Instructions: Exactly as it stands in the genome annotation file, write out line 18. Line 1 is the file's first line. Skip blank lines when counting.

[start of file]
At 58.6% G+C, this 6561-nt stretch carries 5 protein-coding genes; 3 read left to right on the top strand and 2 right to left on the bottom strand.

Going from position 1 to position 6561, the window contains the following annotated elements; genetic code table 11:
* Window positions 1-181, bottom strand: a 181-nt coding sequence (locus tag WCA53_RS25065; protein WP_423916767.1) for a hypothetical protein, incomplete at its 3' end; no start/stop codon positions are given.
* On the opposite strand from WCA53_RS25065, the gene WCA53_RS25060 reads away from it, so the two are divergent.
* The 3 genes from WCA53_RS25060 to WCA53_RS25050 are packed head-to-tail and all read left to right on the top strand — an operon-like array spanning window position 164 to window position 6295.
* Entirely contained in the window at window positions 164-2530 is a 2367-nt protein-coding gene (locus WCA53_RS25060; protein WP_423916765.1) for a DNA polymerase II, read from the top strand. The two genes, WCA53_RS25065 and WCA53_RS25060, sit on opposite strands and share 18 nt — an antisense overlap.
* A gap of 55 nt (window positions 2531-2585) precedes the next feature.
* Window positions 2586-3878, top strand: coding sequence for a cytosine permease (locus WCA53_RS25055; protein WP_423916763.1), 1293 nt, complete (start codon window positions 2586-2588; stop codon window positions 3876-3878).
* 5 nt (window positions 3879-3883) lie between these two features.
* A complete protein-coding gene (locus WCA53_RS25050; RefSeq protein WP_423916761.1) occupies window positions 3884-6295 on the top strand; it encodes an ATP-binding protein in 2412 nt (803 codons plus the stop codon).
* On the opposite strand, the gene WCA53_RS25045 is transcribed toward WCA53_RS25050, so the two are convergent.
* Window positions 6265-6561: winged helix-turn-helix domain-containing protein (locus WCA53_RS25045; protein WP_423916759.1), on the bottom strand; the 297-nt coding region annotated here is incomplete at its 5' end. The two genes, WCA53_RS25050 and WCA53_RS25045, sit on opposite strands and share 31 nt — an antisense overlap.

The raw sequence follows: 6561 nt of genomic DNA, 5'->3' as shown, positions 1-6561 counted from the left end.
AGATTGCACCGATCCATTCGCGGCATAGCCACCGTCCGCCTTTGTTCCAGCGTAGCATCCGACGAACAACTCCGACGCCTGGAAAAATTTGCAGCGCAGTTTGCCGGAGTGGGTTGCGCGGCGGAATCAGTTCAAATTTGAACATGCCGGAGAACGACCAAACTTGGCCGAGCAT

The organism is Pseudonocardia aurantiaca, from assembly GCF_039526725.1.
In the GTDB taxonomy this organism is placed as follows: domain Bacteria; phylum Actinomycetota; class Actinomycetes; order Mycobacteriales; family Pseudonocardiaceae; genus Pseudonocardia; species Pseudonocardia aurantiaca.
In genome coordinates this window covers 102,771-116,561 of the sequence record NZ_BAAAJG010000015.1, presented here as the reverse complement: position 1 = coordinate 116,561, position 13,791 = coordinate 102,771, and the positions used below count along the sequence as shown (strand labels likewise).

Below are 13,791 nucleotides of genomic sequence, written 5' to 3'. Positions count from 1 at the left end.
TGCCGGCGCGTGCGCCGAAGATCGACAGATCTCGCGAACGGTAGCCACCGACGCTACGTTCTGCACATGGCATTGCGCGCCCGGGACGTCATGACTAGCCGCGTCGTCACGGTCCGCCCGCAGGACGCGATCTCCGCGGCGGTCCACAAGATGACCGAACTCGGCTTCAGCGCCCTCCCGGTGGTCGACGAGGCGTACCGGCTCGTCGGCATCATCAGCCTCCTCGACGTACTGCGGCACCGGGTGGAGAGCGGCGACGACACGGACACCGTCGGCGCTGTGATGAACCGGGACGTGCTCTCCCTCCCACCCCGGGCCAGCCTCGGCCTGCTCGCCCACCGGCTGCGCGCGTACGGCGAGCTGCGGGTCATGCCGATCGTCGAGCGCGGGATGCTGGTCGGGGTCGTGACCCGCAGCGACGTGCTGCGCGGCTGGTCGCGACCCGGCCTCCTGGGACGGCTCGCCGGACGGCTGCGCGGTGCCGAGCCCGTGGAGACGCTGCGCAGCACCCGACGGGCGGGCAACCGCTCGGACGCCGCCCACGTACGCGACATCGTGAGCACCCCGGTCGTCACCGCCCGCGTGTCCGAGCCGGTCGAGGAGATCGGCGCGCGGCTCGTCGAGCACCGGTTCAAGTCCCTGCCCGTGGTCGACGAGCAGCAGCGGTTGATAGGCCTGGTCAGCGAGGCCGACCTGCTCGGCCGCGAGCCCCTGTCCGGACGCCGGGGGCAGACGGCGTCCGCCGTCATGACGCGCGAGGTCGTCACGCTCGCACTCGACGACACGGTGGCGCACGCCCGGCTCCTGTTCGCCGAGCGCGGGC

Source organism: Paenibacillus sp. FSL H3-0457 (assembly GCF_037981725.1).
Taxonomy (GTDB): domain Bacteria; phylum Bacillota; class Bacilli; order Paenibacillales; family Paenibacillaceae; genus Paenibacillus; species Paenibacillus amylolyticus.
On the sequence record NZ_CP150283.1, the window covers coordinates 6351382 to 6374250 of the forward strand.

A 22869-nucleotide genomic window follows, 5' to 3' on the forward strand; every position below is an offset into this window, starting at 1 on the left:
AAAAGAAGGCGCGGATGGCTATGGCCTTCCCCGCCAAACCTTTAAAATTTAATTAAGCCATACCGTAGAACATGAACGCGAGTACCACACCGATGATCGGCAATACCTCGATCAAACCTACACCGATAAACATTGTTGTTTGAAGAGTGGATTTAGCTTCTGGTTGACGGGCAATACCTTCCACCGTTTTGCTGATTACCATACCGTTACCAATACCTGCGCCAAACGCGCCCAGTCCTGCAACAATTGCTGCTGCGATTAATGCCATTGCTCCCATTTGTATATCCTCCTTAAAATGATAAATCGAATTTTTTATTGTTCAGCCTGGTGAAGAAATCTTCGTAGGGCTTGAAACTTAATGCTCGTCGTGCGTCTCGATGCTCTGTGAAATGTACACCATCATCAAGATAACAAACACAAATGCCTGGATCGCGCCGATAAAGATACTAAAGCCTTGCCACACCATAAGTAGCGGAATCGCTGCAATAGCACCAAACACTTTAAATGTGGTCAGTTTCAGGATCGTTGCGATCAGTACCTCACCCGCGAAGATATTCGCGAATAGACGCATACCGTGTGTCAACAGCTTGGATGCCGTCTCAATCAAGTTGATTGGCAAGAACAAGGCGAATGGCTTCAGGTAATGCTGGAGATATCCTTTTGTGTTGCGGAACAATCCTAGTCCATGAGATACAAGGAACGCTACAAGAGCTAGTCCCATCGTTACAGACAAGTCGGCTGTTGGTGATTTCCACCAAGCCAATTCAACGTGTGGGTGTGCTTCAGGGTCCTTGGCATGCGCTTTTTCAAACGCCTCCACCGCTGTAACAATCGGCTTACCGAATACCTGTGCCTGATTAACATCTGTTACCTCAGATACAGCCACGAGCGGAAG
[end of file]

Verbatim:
Below are 13,791 nucleotides of genomic sequence, written 5' to 3'. Positions count from 1 at the left end.